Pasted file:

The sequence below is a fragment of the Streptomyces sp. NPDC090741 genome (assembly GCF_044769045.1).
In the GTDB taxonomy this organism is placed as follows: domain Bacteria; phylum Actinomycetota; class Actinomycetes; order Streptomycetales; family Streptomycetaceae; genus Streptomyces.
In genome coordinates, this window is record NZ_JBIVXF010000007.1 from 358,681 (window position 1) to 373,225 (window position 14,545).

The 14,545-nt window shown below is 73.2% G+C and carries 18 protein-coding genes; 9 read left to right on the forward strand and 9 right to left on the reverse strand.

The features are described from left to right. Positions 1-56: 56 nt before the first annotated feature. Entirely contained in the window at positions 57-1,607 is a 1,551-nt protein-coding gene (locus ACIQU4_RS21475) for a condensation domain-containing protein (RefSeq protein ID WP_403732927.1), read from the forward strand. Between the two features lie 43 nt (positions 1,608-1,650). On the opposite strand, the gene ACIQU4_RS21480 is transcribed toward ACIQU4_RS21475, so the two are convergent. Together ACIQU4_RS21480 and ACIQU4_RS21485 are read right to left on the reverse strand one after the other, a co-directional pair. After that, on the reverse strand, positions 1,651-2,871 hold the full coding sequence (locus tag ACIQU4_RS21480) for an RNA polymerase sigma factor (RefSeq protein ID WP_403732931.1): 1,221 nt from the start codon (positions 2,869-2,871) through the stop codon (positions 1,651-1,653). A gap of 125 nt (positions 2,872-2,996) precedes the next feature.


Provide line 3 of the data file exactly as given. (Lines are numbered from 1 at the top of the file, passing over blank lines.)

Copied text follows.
In genome coordinates, this window is record NZ_JBIVXF010000007.1 from 358,681 (window position 1) to 373,225 (window position 14,545).